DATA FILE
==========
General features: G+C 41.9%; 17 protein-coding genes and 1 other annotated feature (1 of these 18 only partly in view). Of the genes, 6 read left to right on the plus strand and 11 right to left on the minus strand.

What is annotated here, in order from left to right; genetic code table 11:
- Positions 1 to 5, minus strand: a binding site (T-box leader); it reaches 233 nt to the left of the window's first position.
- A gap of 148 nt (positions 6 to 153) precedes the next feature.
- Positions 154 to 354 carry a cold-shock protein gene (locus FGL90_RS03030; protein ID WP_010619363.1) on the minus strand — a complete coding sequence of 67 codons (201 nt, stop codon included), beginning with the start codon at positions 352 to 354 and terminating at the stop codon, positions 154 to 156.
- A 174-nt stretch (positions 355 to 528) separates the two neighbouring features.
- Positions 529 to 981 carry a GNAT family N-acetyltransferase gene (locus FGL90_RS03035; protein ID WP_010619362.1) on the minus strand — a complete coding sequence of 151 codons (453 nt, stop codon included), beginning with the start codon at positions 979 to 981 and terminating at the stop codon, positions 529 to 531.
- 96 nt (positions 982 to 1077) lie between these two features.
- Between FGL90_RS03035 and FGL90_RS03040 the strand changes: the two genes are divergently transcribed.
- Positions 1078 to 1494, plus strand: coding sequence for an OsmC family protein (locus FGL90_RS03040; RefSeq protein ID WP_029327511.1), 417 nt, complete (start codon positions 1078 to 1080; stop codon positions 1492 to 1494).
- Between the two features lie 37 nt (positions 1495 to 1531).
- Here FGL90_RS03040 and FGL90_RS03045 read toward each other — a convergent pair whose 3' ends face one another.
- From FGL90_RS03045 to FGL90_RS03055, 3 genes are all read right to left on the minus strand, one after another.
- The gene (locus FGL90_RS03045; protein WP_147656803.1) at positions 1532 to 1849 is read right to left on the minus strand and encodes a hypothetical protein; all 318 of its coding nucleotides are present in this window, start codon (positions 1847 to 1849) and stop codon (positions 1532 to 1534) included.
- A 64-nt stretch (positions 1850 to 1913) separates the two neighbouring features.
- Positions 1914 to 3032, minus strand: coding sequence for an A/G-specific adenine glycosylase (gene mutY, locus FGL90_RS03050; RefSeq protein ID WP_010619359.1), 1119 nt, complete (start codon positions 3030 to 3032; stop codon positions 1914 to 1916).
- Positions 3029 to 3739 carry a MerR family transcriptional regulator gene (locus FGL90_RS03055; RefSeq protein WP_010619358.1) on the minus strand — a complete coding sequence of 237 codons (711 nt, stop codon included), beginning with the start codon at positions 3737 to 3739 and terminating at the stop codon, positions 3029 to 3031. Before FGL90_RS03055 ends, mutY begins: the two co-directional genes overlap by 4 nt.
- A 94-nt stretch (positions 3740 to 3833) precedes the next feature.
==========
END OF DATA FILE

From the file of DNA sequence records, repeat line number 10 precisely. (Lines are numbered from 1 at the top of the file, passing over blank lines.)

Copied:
- Positions 1078 to 1494, plus strand: coding sequence for an OsmC family protein (locus FGL90_RS03040; RefSeq protein ID WP_029327511.1), 417 nt, complete (start codon positions 1078 to 1080; stop codon positions 1492 to 1494).